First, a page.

Monday, 20 March 2017

Process Mineralogy '17 off to a great start

I opened the conference this morning, welcoming the 97 delegates from 21 counties, and thanking our sponsors for their support.

Eric Pirard of the University of Liege, Belgium then presented his keynote lecture on process mineralogy's role in boosting the circular economy.

It is great to see my old friend Alan Butcher back at an MEI Conference. Alan played a big part in the development of the concept for the Process Mineralogy conferences. While at Intellection in Australia, Alan forged a link between the company and MEI to run annual conferences on Automated Mineralogy in Brisbane. Commencing in 2006, these proved successful until the collapse of Intellection in 2008, after which we moved the conferences to Cape Town in 2010, as the biennial Process Mineralogy series, of which Process Mineralogy '17 is the 4th in the series.
Alan and I at the first Automated Mineralogy conference in 2006
Alan and I were colleagues at Camborne School of Mines before he joined CSIRO in Australia, and then Intellection. He joined FEI when Intellection's assets were taken over by FEI, and he has recently been appointed to a senior research position at the Geological Survey of Finland (GTK), as professor of geomaterials and applied mineralogy. It is a brand new role at GTK and reflects the recent changes in strategy by the organisation, which is developing new areas of innovative research that can lead to growth in areas not traditionally carried out by geological surveys in any detail, such as the detailed study of commercially important geomaterials (for example the applied mineralogy of ores, building stones, aggregates, soils, and various mineral based-man-made materials).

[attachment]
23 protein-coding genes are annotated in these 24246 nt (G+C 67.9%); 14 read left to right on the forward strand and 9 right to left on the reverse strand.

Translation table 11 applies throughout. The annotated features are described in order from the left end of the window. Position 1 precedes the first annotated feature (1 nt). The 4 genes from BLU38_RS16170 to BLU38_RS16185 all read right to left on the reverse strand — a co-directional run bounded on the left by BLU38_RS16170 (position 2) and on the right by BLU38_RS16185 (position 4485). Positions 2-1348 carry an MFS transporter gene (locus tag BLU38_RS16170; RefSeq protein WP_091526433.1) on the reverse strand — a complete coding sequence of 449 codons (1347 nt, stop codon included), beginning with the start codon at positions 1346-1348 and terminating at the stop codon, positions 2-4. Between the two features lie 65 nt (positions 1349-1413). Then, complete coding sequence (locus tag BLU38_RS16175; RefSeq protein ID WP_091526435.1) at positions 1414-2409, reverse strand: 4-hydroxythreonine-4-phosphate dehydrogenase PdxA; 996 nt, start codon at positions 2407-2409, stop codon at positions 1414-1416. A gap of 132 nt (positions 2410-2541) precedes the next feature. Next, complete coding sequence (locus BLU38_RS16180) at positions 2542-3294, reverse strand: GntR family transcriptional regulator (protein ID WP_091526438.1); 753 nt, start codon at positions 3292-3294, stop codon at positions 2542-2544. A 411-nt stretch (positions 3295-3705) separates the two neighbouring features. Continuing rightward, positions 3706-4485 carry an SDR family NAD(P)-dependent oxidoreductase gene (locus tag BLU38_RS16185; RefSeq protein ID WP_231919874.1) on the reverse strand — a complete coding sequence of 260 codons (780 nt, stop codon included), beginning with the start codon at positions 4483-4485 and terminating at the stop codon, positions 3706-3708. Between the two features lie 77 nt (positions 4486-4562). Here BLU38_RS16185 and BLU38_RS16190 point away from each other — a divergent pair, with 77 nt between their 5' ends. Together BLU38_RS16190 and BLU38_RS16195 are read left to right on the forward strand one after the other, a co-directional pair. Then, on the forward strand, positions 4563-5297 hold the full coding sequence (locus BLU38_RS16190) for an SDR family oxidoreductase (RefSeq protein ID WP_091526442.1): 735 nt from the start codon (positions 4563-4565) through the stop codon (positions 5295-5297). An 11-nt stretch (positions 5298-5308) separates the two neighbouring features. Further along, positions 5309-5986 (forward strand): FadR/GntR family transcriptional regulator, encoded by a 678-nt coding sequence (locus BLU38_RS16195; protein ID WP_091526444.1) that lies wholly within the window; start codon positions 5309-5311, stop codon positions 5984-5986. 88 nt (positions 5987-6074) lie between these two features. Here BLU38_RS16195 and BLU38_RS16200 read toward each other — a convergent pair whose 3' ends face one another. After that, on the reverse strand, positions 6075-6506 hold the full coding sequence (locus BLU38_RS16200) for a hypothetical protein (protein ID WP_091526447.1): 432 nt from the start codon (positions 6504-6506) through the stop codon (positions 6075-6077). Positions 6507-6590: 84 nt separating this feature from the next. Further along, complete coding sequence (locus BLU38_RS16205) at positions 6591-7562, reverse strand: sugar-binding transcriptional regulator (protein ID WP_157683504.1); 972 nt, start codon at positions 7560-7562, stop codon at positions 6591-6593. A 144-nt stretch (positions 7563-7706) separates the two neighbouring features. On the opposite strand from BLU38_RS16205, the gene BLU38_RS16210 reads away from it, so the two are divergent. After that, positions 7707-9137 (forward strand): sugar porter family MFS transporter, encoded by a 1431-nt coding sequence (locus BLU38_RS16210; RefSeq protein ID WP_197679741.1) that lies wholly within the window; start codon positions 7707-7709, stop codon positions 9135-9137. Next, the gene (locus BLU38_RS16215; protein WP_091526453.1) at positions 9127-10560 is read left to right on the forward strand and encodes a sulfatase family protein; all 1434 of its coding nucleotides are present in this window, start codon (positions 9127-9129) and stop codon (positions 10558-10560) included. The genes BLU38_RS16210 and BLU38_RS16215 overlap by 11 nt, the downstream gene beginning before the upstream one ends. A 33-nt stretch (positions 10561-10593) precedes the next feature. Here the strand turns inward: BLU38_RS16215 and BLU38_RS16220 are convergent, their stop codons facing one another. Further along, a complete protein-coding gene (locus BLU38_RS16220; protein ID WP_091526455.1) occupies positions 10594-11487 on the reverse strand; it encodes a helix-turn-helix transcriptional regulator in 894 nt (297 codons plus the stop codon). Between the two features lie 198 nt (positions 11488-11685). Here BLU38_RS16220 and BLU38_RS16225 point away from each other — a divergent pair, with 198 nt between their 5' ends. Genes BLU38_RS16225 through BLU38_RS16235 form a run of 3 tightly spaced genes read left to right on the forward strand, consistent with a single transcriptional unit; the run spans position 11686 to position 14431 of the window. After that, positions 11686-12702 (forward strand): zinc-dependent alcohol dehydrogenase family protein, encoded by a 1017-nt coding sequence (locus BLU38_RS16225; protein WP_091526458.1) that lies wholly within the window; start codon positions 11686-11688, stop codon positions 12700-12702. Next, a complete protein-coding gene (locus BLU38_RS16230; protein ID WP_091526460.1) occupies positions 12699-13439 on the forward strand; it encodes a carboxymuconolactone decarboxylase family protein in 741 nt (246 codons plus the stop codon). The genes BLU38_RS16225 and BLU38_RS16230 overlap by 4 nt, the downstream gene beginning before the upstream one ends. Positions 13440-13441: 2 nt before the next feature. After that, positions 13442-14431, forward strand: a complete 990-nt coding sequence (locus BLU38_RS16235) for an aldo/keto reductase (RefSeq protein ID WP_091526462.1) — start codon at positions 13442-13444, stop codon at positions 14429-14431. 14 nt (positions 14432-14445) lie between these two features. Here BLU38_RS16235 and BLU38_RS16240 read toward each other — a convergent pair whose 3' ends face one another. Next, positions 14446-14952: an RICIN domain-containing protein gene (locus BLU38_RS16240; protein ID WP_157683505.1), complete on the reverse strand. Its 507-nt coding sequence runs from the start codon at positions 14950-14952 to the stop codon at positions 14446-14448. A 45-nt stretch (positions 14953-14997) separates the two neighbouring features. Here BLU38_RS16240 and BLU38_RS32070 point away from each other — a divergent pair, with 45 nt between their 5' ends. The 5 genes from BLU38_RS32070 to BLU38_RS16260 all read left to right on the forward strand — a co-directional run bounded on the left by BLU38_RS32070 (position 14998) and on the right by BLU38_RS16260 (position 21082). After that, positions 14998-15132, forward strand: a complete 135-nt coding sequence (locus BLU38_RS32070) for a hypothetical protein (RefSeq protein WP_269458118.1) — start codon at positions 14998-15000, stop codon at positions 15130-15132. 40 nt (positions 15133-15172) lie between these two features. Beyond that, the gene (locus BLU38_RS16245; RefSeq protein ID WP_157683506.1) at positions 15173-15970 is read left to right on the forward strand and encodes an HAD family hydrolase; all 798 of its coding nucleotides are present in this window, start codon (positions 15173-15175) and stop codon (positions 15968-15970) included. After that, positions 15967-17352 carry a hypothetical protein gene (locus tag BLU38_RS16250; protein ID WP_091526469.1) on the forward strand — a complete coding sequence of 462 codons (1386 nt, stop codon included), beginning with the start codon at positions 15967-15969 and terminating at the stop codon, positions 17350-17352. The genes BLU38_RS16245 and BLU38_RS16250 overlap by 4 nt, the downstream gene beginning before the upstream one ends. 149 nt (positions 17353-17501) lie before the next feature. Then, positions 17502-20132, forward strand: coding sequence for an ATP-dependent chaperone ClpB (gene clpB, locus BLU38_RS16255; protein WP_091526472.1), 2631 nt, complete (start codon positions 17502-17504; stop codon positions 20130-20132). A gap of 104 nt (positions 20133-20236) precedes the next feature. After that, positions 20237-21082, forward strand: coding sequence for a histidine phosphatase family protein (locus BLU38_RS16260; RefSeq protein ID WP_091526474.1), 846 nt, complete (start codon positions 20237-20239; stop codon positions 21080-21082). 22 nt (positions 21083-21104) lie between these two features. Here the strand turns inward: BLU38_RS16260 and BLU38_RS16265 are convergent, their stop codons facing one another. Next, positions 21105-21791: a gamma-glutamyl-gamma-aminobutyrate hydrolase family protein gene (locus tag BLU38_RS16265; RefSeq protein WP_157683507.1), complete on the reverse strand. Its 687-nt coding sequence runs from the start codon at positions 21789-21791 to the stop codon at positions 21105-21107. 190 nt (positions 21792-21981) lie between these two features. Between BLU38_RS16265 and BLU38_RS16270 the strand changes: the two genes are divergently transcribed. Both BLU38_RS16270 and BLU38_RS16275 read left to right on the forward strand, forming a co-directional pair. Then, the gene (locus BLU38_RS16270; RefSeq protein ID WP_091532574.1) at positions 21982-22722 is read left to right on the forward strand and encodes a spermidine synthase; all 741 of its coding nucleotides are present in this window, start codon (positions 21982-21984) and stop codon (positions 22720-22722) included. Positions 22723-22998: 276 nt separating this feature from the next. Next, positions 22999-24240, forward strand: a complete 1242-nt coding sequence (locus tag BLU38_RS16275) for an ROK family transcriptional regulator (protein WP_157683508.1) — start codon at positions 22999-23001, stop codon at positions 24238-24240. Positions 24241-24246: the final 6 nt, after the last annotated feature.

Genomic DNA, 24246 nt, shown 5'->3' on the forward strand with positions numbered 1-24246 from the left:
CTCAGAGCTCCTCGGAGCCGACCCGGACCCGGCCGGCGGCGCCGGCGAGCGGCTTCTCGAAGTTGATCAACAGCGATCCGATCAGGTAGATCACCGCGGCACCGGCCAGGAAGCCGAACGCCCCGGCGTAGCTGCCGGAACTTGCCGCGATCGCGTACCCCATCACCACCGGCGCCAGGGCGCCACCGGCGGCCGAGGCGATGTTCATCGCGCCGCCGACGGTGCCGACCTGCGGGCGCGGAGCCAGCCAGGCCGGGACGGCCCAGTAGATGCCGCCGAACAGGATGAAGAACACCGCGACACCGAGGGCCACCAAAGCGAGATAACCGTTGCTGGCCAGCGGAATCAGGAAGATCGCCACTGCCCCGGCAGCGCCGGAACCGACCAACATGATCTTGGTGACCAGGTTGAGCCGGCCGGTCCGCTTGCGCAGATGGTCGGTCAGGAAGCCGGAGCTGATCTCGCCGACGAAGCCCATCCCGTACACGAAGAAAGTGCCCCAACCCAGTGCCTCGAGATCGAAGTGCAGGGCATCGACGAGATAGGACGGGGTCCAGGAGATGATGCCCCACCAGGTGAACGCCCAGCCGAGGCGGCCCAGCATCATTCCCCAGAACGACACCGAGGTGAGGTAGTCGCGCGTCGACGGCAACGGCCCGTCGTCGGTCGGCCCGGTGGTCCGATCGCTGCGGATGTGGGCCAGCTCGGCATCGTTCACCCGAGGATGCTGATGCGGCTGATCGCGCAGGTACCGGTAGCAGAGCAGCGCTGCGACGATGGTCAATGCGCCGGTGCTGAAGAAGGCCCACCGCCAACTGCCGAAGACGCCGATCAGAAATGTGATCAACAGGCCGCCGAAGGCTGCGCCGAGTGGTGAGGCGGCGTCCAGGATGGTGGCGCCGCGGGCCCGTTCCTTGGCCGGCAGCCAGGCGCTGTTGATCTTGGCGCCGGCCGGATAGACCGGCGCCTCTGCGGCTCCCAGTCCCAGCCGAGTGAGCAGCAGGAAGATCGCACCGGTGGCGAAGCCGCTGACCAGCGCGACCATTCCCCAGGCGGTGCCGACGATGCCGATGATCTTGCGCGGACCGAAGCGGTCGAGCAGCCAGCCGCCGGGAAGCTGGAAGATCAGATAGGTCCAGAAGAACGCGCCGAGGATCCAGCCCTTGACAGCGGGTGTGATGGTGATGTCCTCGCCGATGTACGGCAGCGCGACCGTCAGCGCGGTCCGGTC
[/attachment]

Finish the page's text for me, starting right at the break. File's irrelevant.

Particular topics expected to be targeted in the future include innovative approaches to geometallurgy, process mineralogy of ores, man-made product manufacture, and advanced mineral analysis methodologies. One area of general operating philosophy in Alan’s work is the concept of cross-disciplinary research, whereby engineers and scientists closely work together in collaborative teams, and use their combined experiences and skills to solve common challenges. This is a practice he has learnt, to great effect, from his time spent working with, for example, geophysicists, reservoir engineers and reservoir quality geologists, on petroleum industry projects whilst at FEI.
An emotional Alan receives his honorary MEI cap!
Twitter @barrywills #ProcessMineralogy17

1 comment:

  1. Congrats Dr Barry

    Looking forward to see the further news



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